The Other Pianist
A North Korean musician tours the United States.
11:00 PM, Nov 6, 2008 • By KATHERINE EASTLAND
Kim also played works by his favorite composer, Frederic Chopin, including Nocturne in C sharp minor. He prefaces that work with a story, noting that it begins Roman Polanski's movie "The Pianist." Kim says it's his favorite movie because he can identify with the protagonist, the Polish Jewish pianist Wladyslaw Szpilman who endured a Nazi-occupied ghetto in Warsaw. One scene in particular moves him: when Szpilman plays, in Kim's words, "an empty piano." In hiding and knowing he has to be silent so as to not be reported, Szpilman plays without touching a single key. His fingers dance above the ivories as he hears the song play out in his imagination. "It is a scene any musician would understand," he says.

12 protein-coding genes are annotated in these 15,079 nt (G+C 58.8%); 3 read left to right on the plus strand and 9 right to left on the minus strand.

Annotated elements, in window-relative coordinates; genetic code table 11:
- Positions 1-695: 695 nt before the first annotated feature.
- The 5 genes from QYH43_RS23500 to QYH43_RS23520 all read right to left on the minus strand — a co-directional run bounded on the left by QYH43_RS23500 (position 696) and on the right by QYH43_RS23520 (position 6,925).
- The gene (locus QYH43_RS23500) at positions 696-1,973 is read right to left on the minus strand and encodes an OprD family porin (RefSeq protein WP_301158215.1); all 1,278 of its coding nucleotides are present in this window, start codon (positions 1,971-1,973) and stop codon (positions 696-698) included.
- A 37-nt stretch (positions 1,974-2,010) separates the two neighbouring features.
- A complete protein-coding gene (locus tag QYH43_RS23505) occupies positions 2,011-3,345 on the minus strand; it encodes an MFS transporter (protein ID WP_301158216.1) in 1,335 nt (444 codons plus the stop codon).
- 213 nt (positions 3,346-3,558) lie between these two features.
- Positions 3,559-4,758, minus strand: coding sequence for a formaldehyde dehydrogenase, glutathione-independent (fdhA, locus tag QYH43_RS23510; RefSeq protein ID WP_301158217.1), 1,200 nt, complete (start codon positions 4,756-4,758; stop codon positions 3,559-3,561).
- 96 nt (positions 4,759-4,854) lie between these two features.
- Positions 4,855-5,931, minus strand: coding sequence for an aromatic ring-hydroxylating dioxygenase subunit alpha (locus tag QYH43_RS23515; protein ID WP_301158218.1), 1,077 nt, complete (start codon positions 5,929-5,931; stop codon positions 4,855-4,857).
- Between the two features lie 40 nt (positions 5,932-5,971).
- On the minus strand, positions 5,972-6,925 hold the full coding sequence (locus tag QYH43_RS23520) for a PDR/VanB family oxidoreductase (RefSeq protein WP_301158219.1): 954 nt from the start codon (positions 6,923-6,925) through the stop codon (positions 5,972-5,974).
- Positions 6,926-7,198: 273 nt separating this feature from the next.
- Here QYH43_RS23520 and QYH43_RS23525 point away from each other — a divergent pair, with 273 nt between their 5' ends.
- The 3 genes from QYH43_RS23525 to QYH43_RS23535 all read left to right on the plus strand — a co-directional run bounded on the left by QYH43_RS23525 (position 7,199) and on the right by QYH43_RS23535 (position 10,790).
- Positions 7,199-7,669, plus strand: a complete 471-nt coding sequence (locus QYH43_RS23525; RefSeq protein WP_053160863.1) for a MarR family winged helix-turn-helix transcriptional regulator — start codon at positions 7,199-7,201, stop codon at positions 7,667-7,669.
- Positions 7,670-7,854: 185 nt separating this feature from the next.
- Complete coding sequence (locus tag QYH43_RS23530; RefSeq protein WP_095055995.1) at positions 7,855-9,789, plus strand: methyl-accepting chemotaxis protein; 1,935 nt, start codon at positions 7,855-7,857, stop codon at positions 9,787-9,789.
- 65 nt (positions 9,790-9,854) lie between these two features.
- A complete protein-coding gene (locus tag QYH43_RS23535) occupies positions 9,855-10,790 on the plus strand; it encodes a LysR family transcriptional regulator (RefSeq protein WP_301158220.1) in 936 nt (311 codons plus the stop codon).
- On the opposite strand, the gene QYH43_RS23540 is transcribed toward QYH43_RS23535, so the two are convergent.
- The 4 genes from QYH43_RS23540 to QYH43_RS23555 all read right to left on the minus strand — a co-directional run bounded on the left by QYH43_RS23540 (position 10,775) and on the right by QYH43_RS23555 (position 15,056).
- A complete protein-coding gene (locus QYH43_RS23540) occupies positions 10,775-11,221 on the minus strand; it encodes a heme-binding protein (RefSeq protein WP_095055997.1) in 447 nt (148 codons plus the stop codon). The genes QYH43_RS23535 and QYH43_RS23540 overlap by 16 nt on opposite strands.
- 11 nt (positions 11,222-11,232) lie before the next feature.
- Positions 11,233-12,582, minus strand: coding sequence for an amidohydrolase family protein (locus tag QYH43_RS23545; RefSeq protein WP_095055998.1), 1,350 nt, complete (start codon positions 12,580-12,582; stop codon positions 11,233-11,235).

Kim worries that there are some people who think "as a musician he is being too political and not being pure enough." "I do not know why people," he said, "keep putting the word 'defector' in front of me."
When Kim played at the State Department, top U.S. officials were meeting with North Korean officials to salvage delicate nuclear weapons negoations and see whether America should, as they later did, strike the Dear Leader's country from the terror blacklist. But he didn't brush back his coattails and play in America to make just a political statement. He came to stress the primacy, and efficacy, of art, and that it can be used for good just as fiercely as it can be used for ill.
When I asked him what he thought of the famous Auden line "For poetry makes nothing happen," he laughed, then volleyed back, "I would ask him if he knows how to sing."
Katherine Eastland is an assistant editor at THE WEEKLY STANDARD.